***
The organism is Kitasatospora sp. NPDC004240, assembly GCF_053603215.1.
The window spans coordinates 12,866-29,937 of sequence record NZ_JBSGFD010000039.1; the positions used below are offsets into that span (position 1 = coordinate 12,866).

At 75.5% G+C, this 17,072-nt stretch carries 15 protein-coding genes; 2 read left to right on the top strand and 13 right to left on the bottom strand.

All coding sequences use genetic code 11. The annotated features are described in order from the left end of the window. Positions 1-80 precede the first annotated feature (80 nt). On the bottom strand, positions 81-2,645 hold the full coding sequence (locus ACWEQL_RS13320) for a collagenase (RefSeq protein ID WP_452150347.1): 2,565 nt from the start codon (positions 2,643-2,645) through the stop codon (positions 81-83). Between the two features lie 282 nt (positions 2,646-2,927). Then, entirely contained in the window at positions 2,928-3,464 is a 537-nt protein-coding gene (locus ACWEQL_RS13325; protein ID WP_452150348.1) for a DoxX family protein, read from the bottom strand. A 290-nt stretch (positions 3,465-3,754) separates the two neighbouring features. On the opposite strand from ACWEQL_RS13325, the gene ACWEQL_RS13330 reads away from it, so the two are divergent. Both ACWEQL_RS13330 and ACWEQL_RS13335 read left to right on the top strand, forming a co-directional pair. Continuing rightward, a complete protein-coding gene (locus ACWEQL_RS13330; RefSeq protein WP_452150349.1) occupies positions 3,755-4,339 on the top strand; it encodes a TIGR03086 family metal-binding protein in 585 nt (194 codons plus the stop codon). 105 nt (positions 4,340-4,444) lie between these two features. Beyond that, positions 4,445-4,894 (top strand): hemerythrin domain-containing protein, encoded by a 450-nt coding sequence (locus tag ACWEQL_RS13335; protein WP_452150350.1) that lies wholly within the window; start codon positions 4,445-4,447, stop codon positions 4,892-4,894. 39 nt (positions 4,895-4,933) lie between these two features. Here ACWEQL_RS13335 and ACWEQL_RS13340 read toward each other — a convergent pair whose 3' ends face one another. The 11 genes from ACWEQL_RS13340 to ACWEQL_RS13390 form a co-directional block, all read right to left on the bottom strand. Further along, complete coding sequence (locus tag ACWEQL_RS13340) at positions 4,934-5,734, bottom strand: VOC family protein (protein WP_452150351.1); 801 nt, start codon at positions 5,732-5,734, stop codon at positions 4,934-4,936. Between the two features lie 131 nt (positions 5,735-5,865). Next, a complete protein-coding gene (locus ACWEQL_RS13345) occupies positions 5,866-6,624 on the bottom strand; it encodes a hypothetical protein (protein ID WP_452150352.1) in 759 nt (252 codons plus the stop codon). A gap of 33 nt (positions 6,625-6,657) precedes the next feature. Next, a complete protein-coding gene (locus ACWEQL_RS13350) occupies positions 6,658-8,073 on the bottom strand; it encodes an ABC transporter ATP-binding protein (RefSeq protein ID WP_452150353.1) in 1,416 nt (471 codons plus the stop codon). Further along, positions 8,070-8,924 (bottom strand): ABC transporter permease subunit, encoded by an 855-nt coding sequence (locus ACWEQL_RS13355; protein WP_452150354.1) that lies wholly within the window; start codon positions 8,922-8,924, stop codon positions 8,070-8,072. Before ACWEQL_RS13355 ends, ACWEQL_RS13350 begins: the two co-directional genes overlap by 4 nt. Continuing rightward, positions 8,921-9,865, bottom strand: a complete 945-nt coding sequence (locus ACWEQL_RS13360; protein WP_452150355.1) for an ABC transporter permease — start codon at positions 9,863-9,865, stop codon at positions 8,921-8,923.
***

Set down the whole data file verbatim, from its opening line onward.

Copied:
The organism is Kitasatospora sp. NPDC004240, assembly GCF_053603215.1.
The window spans coordinates 12,866-29,937 of sequence record NZ_JBSGFD010000039.1; the positions used below are offsets into that span (position 1 = coordinate 12,866).

At 75.5% G+C, this 17,072-nt stretch carries 15 protein-coding genes; 2 read left to right on the top strand and 13 right to left on the bottom strand.

All coding sequences use genetic code 11. The annotated features are described in order from the left end of the window. Positions 1-80 precede the first annotated feature (80 nt). On the bottom strand, positions 81-2,645 hold the full coding sequence (locus ACWEQL_RS13320) for a collagenase (RefSeq protein ID WP_452150347.1): 2,565 nt from the start codon (positions 2,643-2,645) through the stop codon (positions 81-83). Between the two features lie 282 nt (positions 2,646-2,927). Then, entirely contained in the window at positions 2,928-3,464 is a 537-nt protein-coding gene (locus ACWEQL_RS13325; protein ID WP_452150348.1) for a DoxX family protein, read from the bottom strand. A 290-nt stretch (positions 3,465-3,754) separates the two neighbouring features. On the opposite strand from ACWEQL_RS13325, the gene ACWEQL_RS13330 reads away from it, so the two are divergent. Both ACWEQL_RS13330 and ACWEQL_RS13335 read left to right on the top strand, forming a co-directional pair. Continuing rightward, a complete protein-coding gene (locus ACWEQL_RS13330; RefSeq protein WP_452150349.1) occupies positions 3,755-4,339 on the top strand; it encodes a TIGR03086 family metal-binding protein in 585 nt (194 codons plus the stop codon). 105 nt (positions 4,340-4,444) lie between these two features. Beyond that, positions 4,445-4,894 (top strand): hemerythrin domain-containing protein, encoded by a 450-nt coding sequence (locus tag ACWEQL_RS13335; protein WP_452150350.1) that lies wholly within the window; start codon positions 4,445-4,447, stop codon positions 4,892-4,894. 39 nt (positions 4,895-4,933) lie between these two features. Here ACWEQL_RS13335 and ACWEQL_RS13340 read toward each other — a convergent pair whose 3' ends face one another. The 11 genes from ACWEQL_RS13340 to ACWEQL_RS13390 form a co-directional block, all read right to left on the bottom strand. Further along, complete coding sequence (locus tag ACWEQL_RS13340) at positions 4,934-5,734, bottom strand: VOC family protein (protein WP_452150351.1); 801 nt, start codon at positions 5,732-5,734, stop codon at positions 4,934-4,936. Between the two features lie 131 nt (positions 5,735-5,865). Next, a complete protein-coding gene (locus ACWEQL_RS13345) occupies positions 5,866-6,624 on the bottom strand; it encodes a hypothetical protein (protein ID WP_452150352.1) in 759 nt (252 codons plus the stop codon). A gap of 33 nt (positions 6,625-6,657) precedes the next feature. Next, a complete protein-coding gene (locus ACWEQL_RS13350) occupies positions 6,658-8,073 on the bottom strand; it encodes an ABC transporter ATP-binding protein (RefSeq protein ID WP_452150353.1) in 1,416 nt (471 codons plus the stop codon). Further along, positions 8,070-8,924 (bottom strand): ABC transporter permease subunit, encoded by an 855-nt coding sequence (locus ACWEQL_RS13355; protein WP_452150354.1) that lies wholly within the window; start codon positions 8,922-8,924, stop codon positions 8,070-8,072. Before ACWEQL_RS13355 ends, ACWEQL_RS13350 begins: the two co-directional genes overlap by 4 nt. Continuing rightward, positions 8,921-9,865, bottom strand: a complete 945-nt coding sequence (locus ACWEQL_RS13360; protein WP_452150355.1) for an ABC transporter permease — start codon at positions 9,863-9,865, stop codon at positions 8,921-8,923.